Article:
Extending antimicrobial stewardship programs to transition of care and discharge may prove beneficial to reduce unnecessary antibiotic use.
Because of the rise in antibiotics use, antibiotic resistance and multidrug-resistant organisms are a significant global concern.1 Therefore, there is an increasing emphasis on antibiotic stewardship programs to help reduce excessive use of antibiotics and curb the development of antimicrobial resistance and related adverse effects such as Clostridioides difficile infection.2 Many stewardship programs focus on the inpatient setting.3 However, a significant portion of antibiotic use happens post discharge,3 with reports of 20% of patients receiving antibiotic prescriptions at that time.4 This transition of care with potentially inappropriate or unneeded prescriptions may increase the risk of antibiotic-related adverse effects.5 Thus, extending antimicrobial stewardship programs to transition of care and discharge may prove beneficial to reduce unnecessary antibiotic use.
Sedlock and colleagues performed a retrospective study evaluating 300 patients discharged from a 700-bed tertiary care center. Patients were included if they were 18 years or older and had a diagnosis of community-acquired pneumonia (CAP), hospital-acquired pneumonia, cystitis, pyelonephritis, skin and soft tissue infection (SSTI), intra-abdominal infection (IAI), chronic obstructive pulmonary disease (COPD) exacerbation, bronchitis, or pharyngitis with a stay of 2 days or more.
The authors excluded patients who were pregnant; those with cystic fibrosis; those with HIV with a CD4 cell count less than 200 or who were in receipt of chronic immunosuppression; those with a hospital stay greater than 30 days; and patients with more serious infections such as endocarditis, osteomyelitis, or prosthetic joint infection. The following patients were also excluded: those admitted to the emergency department or intensive care unit only, patients with bloodstream infection caused by Staphylococcus aureus or an unknown organism, those who received antibiotics for long-term suppression or prophylaxis, patients discharged against medical advice, patients treated for a fungal pathogen, and those who were discharged and received intravenous antibiotics.
The authors compared the total prescribed duration of antibiotic therapy in discharged patients with 3 different benchmarks: Infectious Diseases Society of America guidelines, the minimum supported by clinical trials, and duration beyond the point of clinical stability. Clinical stability was defined as normal vital signs with improvement of infection signs and symptoms.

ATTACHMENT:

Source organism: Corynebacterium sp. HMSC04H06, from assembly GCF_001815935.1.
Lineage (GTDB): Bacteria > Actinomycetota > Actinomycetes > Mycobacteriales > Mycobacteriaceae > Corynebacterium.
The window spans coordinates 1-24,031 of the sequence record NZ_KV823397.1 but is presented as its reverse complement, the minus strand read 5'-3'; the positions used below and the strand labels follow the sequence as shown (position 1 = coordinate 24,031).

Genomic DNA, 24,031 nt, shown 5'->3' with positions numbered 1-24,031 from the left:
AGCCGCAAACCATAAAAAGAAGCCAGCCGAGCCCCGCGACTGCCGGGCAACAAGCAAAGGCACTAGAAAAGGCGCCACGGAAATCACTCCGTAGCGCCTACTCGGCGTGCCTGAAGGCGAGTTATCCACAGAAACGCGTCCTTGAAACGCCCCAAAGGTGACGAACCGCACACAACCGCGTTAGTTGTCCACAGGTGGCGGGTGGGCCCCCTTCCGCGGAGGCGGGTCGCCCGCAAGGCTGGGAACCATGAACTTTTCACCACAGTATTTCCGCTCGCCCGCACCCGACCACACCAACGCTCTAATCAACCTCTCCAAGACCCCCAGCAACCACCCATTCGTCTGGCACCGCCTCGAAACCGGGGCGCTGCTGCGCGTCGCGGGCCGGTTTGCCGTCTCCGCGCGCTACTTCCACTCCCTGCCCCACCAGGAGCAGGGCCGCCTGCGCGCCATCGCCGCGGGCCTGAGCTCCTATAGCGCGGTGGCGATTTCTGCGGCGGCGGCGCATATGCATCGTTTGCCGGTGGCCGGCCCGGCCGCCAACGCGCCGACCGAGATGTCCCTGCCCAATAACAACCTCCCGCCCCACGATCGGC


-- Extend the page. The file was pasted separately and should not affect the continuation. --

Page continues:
The most common diagnoses were SSTI, CAP, and COPD exacerbation, which together accounted for about 75% of all cases. The authors found that the median duration of therapy was 8 days, with an IQR of 6 to 11 (Table). When they compared the data with the guidelines, treatments were found to be 2 days longer than recommended (IQR, 0-4). Compared with data from recent clinical trials showing similar rates of treatment success with classic regimens,6 there was an excess of 3 days of treatment (IQR, 1-5). The authors reported variability in prescribing, with SSTI and IAI having the largest IQRs; they also observed the most inappropriate durations with SSTI, IAI, and cystitis, which had the longest excess durations of therapy (Table).
The paper had some limitations. First, appropriate use of antibiotic therapies can be difficult to gauge due to clinical considerations that may lead to the appropriate lengthening or shortening of duration of therapy. Second, the clinical stability parameters were determined via chart review, which may have led to some potential miscategorizations.
Results reported by the authors mirror those of other studies that showed inappropriate therapy postdischarge. For example, study findings have demonstrated that up to 70% of antibiotic courses prescribed at discharge could be improved with changes such as use of safer or more narrow-spectrum antibiotics, lowering duration of therapy, or cessation of antibiotic therapy.2
The authors present a compelling case of the importance of antimicrobial stewardship in postdischarge and transition-of-care settings. They highlight that inappropriate dosing can occur due to inpatient days of treatment not being counted when discharging and suggest other improvements that could be made such as the frequent use of fluoroquinolones and treatment of asymptomatic bacteriuria.
Taken together with findings from other literature, the post discharge time frame should be targeted to aid in the reduction of antimicrobial use. Data from a 2020 study showed that the use of transition-of-care pharmacists may help improve discharge prescribing practices.7
A rise in the development of antibiotic resistance has led to an increased focus in antimicrobial stewardship. An increased focus on the postdischarge phase of treatment is potentially a way to reduce improper or inappropriate antibiotic use and help reduce the risk of drug-resistant pathogens in patients and the community.